Consumers have also lost out on money due to canceling nonrefundable travel plans. The travel industry, like the restaurant industry, has been hit hard by coronavirus measures like restrictions on nonessential travel and gatherings of more than 10 people.

Some workers stand to make less money due to coronavirus

Many Americans are already feeling the effects of the coronavirus on their wallets. In total, 39% of workers have already seen hours reduced or eliminated, as well as missing out on tips or commission.

About half of workers say their paycheck hasn’t been affected by the coronavirus outbreak, and 7% said their hours actually increased. This could be due to an increased need for health care workers and grocery store employees, for example.

To slow the spread of the coronavirus, many companies have told employees to work from home. But for millions of service industry workers, paychecks stop coming in when you can’t go to work. Nearly a quarter of American workers don’t have access to paid sick leave, according to March 2019 BLS data.

Looking ahead, Americans fear financial instability due to coronavirus

Nearly a quarter of Americans worry about their ability to pay bills amid the COVID-19 pandemic. They also harbor anxiety about the cost of medical treatment, losing their retirement savings, losing employment and even paying for child care.

17% worry about the cost of health care should they contract the virus

Medical bills are a top contributor to financial hardship. With 27.5 million uninsured Americans as of 2018, according to the U.S. Census Bureau, it’s easy to see why. Our survey found that about one in six Americans (17%) worries about the cost of medical treatment should they contract the coronavirus.

The cost of testing for and treating COVID-19 has been debated in recent weeks, and a clear answer is still unfolding. In an Oval Office address on March 11, President Donald Trump claimed insurers would waive copayments for coronavirus treatment. At this time, however, insurers have only agreed to cover the cost of testing; this doesn’t stop insured people from receiving costly medical bills for treatment of COVID-19.

On March 18, Congress passed an emergency coronavirus bill, the Families First Coronavirus Response Act, that includes free testing and paid sick leave. The paid sick leave benefits have been given more restrictions after revisions to the bill. Even with these measures, there’s still much up in the air for everyday Americans ー many who can’t cover a $1,000 emergency with savings.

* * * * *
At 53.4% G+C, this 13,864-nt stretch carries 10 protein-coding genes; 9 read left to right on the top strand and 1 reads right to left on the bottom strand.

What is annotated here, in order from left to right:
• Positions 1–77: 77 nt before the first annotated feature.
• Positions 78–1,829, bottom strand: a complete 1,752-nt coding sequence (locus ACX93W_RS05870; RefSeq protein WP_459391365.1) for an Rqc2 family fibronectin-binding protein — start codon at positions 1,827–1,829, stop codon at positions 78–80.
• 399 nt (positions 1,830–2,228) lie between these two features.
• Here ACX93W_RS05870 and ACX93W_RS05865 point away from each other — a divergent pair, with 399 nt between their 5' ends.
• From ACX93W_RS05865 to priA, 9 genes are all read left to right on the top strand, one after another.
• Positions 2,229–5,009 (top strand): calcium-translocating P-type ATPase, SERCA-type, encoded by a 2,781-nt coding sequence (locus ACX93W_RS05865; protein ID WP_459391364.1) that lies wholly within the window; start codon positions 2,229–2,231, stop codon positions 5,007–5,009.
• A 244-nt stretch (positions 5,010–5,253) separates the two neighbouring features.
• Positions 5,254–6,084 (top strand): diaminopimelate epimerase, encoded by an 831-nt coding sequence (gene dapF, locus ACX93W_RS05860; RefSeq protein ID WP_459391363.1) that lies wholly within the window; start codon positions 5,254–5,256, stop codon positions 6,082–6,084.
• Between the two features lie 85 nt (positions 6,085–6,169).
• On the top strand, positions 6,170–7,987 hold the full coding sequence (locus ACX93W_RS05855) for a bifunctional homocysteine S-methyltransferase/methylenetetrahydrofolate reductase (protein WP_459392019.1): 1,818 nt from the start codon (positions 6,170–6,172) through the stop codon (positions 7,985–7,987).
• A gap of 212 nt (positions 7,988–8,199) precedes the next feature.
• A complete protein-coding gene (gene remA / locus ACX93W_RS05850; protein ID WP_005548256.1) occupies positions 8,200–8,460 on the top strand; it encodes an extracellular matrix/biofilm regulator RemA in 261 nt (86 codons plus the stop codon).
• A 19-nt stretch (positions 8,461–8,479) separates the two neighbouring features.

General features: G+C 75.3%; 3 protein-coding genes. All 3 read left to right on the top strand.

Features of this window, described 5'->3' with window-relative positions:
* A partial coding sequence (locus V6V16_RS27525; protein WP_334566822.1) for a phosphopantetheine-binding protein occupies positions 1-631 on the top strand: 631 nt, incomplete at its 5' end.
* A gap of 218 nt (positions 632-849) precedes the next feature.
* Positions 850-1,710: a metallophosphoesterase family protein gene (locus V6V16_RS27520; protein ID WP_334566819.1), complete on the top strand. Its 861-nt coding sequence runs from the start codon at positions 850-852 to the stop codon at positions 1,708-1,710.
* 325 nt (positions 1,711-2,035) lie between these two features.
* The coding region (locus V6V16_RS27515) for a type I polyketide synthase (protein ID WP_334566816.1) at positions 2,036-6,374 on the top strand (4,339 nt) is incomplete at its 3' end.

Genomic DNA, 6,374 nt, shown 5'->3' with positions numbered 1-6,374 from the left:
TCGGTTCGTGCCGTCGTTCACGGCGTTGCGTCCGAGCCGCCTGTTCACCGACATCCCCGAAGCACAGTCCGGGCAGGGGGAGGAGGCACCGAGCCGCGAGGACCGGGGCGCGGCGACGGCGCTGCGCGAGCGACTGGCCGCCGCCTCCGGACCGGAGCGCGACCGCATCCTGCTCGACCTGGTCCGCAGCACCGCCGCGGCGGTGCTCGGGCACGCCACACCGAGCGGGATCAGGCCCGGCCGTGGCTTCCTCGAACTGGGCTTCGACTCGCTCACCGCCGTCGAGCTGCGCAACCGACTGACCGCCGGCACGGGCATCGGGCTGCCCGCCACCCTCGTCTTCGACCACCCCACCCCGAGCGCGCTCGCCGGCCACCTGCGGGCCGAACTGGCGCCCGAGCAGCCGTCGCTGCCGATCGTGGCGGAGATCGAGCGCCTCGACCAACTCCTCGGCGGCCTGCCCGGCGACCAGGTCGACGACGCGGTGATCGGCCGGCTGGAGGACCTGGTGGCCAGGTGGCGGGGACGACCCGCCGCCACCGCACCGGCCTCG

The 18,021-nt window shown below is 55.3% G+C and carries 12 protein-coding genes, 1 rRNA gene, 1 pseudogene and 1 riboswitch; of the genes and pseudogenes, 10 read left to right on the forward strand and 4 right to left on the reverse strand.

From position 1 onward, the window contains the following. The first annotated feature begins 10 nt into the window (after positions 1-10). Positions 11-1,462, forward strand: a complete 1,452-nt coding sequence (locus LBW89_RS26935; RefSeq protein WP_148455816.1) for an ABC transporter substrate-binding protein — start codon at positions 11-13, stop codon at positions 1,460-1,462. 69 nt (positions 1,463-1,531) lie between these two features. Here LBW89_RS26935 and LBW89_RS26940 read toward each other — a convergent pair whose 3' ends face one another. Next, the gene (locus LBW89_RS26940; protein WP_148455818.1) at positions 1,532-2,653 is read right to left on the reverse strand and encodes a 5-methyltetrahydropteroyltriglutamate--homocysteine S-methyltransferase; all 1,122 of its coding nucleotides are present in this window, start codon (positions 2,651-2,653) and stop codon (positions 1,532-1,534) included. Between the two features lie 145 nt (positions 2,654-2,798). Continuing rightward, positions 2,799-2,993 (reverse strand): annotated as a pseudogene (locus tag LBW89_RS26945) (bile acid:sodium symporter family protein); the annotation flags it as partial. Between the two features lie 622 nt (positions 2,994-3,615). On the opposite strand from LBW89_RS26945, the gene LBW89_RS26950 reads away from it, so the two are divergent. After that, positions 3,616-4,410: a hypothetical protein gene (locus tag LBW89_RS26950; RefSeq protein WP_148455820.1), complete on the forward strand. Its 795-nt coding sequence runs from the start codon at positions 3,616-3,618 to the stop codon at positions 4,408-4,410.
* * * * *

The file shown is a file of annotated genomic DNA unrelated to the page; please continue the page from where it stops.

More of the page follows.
Of all bills, anxiety around paying for housing is highest

Nearly half (44%) of Americans worry that they won’t be able to make rent or pay their mortgage during the coronavirus outbreak, but that should come as no surprise. Year after year, housing is the biggest expense for American households, according to the Bureau of Labor Statistics (BLS) Expenditure Survey (2013-2018).

Experts suggest contacting your mortgage lender directly if you are unable to make your monthly payment during the outbreak.

“Mortgage borrowers can get a break on making their payments via a process known as forbearance,” said Kapfidze. “Call your lender to request this if you are concerned about being able to meet your mortgage payment.”

Consumers also worry they won’t be able to pay credit cards

The average credit card balance is $6,354, according to CompareCards, leaving borrowers with significant monthly payments. With this in mind, 23% of Americans are worried about their ability to make a credit card payment due to the coronavirus pandemic. If you find yourself in this situation, call your credit card issuer to see if they’ll work with you.

“Many card issuers have programs to offer temporary relief to cardholders who are hit hard by disasters, and the coronavirus outbreak certainly fits that bill,” said Matt Schulz, chief industry analyst at CompareCards.

While offerings vary, you may qualify for waived late fees, temporary APR reductions, extended payment deadlines and credit limit increases, for example.


LendingTree commissioned Qualtrics to conduct an online survey of 1,050 Americans, with the sample base proportioned to represent the overall population. The survey was fielded March 13, 2020.

We defined generations as the following ages in 2020:

  • Gen Zers: 18-23
  • Millennials: 24-39
  • Gen Xers: 40-54
  • Baby boomers: 55-74
  • Silent generation: 75 and older